It's more difficult to regret something that doesn't exist. Have you regretted running out of time to implement all the features you would have liked to get in? I understand why it's improved in a general sense, to support multiple objects. My contention is, to use an analogy - you don't use gold plated terminals, when copper terminals will do.
Perhaps it's easiest to put it this way: I have never regretted having written a class in such a way that it could have more than one instance; on the other hand, I regularly suffer from classes that were [incorrectly] designed to only have one instance.
Care to elaborate, with a bit of context?
had a bit of a laugh seeing all the globals and #defines in there
Yes, there's nothing wrong with globals or defines. They're preferred way of representing certain data.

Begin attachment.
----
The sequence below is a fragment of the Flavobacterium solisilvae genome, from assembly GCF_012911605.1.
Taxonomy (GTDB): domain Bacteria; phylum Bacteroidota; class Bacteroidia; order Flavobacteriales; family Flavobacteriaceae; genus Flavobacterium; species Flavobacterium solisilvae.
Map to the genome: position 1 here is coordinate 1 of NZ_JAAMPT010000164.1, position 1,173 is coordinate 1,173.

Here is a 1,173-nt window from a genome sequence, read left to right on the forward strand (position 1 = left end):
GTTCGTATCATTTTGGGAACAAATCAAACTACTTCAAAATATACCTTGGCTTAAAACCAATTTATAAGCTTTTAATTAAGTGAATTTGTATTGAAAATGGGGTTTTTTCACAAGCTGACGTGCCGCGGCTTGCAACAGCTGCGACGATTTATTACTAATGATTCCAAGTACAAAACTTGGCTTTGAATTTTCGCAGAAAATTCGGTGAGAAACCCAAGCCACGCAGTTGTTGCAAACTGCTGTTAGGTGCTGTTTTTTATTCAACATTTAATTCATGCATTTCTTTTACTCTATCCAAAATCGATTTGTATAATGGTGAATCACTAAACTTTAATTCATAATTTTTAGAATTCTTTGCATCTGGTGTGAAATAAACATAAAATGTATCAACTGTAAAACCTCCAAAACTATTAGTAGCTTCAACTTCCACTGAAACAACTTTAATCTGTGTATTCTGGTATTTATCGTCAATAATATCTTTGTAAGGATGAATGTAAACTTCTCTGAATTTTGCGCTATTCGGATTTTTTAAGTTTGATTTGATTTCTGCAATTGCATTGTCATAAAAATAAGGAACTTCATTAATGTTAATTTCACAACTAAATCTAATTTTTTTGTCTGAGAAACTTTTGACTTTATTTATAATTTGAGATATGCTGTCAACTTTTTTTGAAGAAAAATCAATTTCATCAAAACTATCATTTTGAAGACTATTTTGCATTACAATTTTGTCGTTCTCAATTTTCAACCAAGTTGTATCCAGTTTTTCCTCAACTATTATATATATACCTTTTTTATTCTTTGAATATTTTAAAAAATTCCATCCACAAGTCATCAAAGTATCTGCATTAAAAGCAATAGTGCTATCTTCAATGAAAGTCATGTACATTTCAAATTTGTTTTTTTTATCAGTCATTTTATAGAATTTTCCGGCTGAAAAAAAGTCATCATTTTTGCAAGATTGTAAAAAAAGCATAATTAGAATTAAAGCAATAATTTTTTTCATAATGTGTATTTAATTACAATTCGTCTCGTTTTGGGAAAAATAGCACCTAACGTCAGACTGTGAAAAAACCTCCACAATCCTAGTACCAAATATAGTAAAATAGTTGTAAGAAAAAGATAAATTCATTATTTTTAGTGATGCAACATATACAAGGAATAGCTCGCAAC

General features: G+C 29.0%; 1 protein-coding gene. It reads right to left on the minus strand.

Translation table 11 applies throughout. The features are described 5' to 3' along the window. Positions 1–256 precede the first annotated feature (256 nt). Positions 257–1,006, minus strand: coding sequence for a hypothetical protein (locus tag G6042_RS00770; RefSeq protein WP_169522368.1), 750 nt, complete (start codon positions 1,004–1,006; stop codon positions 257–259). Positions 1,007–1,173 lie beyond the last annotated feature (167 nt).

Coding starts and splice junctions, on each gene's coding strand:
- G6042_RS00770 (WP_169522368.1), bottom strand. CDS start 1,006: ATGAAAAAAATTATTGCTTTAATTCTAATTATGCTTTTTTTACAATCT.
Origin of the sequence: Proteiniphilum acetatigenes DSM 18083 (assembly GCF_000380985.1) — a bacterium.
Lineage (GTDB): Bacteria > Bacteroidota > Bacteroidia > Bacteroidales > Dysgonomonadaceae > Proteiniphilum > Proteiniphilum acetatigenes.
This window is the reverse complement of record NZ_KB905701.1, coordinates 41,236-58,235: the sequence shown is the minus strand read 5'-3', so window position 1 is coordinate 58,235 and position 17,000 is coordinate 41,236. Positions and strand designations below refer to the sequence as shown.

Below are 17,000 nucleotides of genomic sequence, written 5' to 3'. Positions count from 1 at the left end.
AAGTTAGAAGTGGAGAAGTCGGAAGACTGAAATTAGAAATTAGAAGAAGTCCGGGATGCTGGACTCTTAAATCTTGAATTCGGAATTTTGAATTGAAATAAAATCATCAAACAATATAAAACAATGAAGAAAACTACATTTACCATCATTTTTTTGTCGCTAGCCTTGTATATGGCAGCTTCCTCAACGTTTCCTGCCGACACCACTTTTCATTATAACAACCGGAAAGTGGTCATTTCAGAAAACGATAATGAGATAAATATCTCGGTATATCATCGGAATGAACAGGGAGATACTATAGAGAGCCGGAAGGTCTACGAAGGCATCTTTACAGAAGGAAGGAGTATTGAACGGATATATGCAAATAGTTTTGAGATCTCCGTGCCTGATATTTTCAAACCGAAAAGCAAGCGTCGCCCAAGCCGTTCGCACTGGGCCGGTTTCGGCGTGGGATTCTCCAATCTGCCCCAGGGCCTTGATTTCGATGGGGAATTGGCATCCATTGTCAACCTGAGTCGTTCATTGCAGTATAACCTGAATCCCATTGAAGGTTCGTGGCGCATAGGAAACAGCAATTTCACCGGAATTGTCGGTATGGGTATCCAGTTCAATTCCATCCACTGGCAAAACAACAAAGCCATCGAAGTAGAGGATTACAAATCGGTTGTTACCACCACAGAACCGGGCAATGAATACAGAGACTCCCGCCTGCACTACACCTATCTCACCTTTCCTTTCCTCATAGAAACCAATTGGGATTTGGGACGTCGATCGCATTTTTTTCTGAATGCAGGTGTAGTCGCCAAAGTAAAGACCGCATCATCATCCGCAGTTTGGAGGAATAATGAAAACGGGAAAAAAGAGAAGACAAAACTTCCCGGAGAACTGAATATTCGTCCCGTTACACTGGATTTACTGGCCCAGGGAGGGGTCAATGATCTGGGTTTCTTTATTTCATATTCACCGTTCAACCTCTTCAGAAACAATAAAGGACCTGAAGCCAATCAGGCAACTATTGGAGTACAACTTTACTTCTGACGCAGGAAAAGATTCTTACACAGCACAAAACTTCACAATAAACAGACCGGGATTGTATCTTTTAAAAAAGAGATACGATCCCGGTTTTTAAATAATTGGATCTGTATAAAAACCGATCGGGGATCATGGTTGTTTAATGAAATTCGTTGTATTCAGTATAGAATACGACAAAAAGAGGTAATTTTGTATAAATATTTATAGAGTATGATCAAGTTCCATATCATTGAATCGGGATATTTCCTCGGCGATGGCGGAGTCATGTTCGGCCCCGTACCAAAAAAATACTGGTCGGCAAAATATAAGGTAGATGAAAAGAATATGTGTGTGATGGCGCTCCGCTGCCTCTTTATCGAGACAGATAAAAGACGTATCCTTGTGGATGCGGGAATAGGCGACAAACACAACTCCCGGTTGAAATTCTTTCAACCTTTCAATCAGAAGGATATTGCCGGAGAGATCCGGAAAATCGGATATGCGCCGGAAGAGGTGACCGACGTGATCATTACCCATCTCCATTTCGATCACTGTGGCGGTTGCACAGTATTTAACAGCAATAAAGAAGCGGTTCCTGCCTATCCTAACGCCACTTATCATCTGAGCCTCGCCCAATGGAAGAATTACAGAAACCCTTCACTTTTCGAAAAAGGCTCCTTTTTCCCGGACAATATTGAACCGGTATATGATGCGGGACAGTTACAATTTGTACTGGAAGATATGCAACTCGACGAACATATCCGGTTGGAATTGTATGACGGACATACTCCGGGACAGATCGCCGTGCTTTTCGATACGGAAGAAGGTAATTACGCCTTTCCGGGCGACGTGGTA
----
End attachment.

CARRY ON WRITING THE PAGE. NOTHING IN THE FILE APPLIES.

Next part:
That's not why "globals are bad".
You think improved OO design would have helped achieve this?Maybe they could make a game that wouldn't be forgettable 2 minutes after launch.
would cryengine be a better product had it been developed using software design best practices
But making a game with a game engine was never their priority, it's just a tech demo and it wins in that category.
That's really my point, it's about priorities. The code was effective as assessed against the dominant metric.
Yes, though you will need to provide some quotes to illustrate what you mean by that, because I don't believe believe anyone has posted anything (even remotely) to this effect.
why everything has to be a black and white/all or nothing proposition.
Such as why there can't anything be possibly wrong with global references?
I've never seen any large scale pure C projects, though I imagine there's quite a bit of global data passed about (I could be totally wrong, somewhat liberal assumption on my part). Where I'm heading with this though, is do you consider all pure C projects to be rubbish, on the basis they don't follow modern OO principles?